By Sharyn Rothstein.
Directed by Cody Estle.
At Northlight Theatre, Skokie.
Family drama features terrific writing and fine acting by the “A” list Chicago cast.
We meet a family trying to recoup from having their house near the water on Staten Island devastated by Hurricane Sandy (set design by Jeffery D. Kmiec). They have little left but they are determined to repair and continue living in the home that they have lived in for decades. Marty Murphy (Francis Guinan) and Mary Murphy (Penny Slusher) are determined, even bull-headed about repairing their house and staying in their community on Staten Island. But the storm has devasted their neighbors to the point that they all want to move inland away from the potential from tropical storms. But Marty vows to stay even when his wife Mary and their oldest son Sal (Jordan Brown) advises them to leave and take the federal government’s relocation money.
When Sal visits the damaged house, he quarrels and reasons with Marty to abandon the place and start fresh somewhere else. These confrontations between Sal, the successful New York City dweller, and the troubled Marty (his father) whose family secrets start to unfold. We witness more reasons why Marty wishes to keep his home and the community he has long been a fixture. But when he starts a campaign to get his neighbors to stay and resist the government buyout, his best friends, the Carter’s, Andrea (Janet Ulrich Brooks) and Phillip (Patrick Clear) disagree and opt for selling and relocating. More secrets complicate things.
Sal and his younger brother Brian (Joel Reitsma) are estranged since Sal told the police where Brian was hiding out that lead to 29 months in prison for theft. Brian is ambivalent toward his parents moving. Mary has always given in to Marty no matter what he does or wants. She is now moving to defy his wish of staying in the house. Throughout this cleverly written drama, past betrayals come rushing to the surface as the conflict deepens.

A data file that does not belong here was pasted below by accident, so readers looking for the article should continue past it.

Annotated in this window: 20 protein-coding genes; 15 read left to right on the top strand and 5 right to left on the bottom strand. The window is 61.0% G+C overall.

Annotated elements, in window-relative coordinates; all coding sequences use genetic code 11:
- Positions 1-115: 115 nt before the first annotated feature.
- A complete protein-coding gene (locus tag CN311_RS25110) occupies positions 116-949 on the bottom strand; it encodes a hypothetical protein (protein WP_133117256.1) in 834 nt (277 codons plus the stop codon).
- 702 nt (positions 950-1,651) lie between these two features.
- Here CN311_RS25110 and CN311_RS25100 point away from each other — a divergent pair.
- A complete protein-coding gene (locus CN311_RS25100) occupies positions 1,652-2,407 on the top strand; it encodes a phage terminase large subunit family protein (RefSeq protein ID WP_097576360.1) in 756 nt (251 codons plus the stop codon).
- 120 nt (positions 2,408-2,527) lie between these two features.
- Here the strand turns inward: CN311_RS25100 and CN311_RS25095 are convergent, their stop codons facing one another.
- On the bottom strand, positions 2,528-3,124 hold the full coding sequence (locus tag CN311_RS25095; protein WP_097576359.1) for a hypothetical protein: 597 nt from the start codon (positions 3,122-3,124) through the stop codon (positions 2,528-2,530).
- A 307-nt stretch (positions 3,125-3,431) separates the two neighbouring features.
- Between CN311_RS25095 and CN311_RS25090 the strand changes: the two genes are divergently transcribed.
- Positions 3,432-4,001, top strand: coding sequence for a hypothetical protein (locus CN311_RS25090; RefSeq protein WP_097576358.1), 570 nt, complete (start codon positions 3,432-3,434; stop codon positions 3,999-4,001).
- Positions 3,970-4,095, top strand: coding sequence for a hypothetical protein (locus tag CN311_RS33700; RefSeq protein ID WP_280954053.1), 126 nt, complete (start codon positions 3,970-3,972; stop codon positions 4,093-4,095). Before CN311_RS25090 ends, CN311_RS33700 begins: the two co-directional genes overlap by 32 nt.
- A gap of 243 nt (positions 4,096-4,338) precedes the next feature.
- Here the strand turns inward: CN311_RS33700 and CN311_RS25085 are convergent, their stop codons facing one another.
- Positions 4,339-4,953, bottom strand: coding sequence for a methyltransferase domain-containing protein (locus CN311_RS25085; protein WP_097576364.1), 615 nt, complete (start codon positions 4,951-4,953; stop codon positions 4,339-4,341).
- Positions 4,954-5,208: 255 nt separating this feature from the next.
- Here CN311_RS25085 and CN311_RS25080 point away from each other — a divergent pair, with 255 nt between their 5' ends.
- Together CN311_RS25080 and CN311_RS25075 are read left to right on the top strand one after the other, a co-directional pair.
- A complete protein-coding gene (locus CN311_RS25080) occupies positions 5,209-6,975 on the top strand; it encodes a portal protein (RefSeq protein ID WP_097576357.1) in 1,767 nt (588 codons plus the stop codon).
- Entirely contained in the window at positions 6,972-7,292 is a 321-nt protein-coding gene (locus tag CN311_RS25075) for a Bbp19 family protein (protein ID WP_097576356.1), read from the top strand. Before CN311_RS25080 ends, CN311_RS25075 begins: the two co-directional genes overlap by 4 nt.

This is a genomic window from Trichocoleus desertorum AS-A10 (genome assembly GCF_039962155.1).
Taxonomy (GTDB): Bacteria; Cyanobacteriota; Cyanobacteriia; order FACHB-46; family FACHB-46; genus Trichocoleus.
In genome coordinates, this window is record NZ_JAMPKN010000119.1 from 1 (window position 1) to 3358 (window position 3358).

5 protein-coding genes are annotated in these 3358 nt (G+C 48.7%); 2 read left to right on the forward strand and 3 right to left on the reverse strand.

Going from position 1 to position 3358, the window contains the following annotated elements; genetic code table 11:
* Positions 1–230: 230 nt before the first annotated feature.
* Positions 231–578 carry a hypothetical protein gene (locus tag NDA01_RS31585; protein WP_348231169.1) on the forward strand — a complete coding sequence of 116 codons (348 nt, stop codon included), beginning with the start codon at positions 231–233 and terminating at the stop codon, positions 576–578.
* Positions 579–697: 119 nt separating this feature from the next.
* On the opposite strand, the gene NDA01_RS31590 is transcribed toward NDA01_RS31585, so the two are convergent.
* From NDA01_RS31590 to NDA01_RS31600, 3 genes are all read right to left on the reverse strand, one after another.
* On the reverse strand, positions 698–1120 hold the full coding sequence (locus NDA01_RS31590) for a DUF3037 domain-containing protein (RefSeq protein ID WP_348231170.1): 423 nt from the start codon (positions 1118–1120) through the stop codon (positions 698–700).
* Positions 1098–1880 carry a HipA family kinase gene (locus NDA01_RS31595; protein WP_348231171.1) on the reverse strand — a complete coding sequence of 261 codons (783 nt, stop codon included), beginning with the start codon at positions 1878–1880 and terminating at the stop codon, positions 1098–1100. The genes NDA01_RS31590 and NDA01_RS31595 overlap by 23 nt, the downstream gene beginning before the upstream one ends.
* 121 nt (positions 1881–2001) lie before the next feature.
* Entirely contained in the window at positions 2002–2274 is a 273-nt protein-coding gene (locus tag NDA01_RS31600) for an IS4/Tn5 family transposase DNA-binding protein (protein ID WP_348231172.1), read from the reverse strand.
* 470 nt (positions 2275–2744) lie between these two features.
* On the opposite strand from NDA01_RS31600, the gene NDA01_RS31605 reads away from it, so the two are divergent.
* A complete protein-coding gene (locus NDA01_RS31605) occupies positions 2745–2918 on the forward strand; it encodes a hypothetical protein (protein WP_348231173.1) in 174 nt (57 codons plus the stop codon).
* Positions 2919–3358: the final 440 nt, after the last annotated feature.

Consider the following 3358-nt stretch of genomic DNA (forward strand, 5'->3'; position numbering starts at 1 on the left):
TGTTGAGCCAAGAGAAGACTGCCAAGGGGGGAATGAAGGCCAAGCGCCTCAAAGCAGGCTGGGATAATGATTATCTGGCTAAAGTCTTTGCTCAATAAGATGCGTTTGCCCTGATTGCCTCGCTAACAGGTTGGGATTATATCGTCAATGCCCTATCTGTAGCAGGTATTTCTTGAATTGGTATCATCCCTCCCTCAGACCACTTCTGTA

This play is cliche-free, realistically plotted with several outstanding performances. Francis Guinan, as Marty, is the flawed father plays Marty’s contradictions, stubbornness and guilt with a human touch filled with honesty and vulnerability. Penny Slusher’s Mary is the suffering wife/mother who finally has had enough of Marty’s dominance. Jordon Brown, as the generous and enlightened son, Sal was most effective.
The resolutions of the plot twists and the subplot involving Reitsma’s Brian and Emily Mancini (Amanda Drinkall) was nicely presented and plausible. By the Water uses the diaster to trigger deep-seated personal problems and how to move forward from them. Times change, people change, loyalties shift but family core values survive as life moves on. With clever dialogue, surprising humor and realistic characters, By the Water is a smart different family drama. Director Cody Estle has his actors nicely rendering their characters blending their angst with humor and passion. This is a wonderful play that needs to be seen.
Date Reviewed: March 25, 2017.
For more info checkout the By the Water page at theatreinchicago.com.
At Northlight Theatre, 9501 N. Skokie Blvd, Skokie, IL, call847-673-6300, www.northlight.org, tickets $30 – $81, Wednesdays at 1 & 7:30 pm, Thursdays at 7:30 pm, Fridays at 8 pm, Saturdays at 2:30 & 6 pm, Sundays at 2:30 & 7 pm, running time is 100 minutes without an intermission, through April 23, 2017.